The case of HSBC highlights how Hong Kong’s institutions are increasingly hemmed in on both sides amid worsening U.S.-China relations. Washington has shown its willingness to use financial instruments to hurt Beijing, too. This week, the Treasury Department announced another tranche of sanctions against high-level officials involved in the crackdown in Hong Kong, sanctioning 14 senior Chinese officials, including members of the National People’s Congress Standing Committee (NPCSC). Last month, the NPCSC issued a decision that allowed the Hong Kong government to effectively fire four pro-democracy lawmakers from the city’s legislature, in a move that led to the mass resignation of the entire pro-democracy bloc. But as The New York Times’ Austin Ramzy and Tiffany May reported, analysts viewed the latest round of sanctions as fairly watered down, signalling Washington’s reluctance to escalate too far:

The sanctions targeted 14 vice chairs of the top legislative body, including Wang Chen, a prominent backer of the national security law Beijing imposed on Hong Kong this summer, and Cao Jianming, China’s former top prosecutor. But they did not target its chairman, Li Zhanshu, the country’s No. 3 leader. Going after Mr. Li would have sent too provocative a message to Beijing, said Sonny Lo, a Hong Kong-based political analyst.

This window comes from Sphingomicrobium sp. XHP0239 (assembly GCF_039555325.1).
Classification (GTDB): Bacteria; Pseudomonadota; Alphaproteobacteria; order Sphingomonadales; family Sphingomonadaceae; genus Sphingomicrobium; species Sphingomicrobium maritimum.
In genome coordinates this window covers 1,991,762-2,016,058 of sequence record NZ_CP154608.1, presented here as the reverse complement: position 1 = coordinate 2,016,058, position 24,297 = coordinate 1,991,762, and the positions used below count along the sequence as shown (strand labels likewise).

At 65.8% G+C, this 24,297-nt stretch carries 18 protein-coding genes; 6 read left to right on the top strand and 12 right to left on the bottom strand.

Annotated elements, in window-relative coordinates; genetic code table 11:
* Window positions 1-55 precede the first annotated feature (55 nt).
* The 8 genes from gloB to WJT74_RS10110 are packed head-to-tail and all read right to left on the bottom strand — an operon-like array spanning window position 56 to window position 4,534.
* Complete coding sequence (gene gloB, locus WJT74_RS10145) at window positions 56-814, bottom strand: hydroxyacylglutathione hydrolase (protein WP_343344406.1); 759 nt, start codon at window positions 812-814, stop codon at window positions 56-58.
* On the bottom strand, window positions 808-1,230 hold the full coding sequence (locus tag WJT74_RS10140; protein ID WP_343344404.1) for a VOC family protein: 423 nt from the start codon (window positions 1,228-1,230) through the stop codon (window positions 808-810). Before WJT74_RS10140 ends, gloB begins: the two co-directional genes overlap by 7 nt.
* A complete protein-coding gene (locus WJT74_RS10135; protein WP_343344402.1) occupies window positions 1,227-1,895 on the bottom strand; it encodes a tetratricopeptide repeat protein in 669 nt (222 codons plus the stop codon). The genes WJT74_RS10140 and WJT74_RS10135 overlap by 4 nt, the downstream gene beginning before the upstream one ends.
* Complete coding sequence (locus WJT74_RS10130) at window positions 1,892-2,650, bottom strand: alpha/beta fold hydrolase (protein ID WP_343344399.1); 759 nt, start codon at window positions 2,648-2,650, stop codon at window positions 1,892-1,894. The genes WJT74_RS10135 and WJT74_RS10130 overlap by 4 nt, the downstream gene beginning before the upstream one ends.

“The Americans opted for a kind of watered-down version of sanctions without seriously undermining official interactions between China and America,” Mr. Lo said. [Source]

While Washington may have opted to curtail its provocation of Beijing this time, the pace of events in Hong Kong this month suggests that efforts in the city to quash dissent have entered a new phase of intensity. In an Advent calendar of repression, every day of December has brought new developments in the silencing of opposition voices. CDT reported on the firings and mass resignations from one of the city’s most reputed TV networks on December the 1st, the sentencing of Joshua Wong and Agnes Chow on the 2nd, and jailing of Jimmy Lai and Tam Tak-chi pending their trials on the third. Reports of the freezing of Ted Hui’s accounts emerged over the weekend. Monday the seventh brought the arrests of three college graduates on national security law-related charges, after they chanted “Liberate Hong Kong” and “Hong Kong independence, the only way out,” on their graduation day last month. Tuesday the eighth saw the arrest of eight former activists and legislators, including “Long Hair” Leung Kwok-hung and former Democratic Party chairman Wu Chi-wai for their involvement in an unauthorized protest on July 1.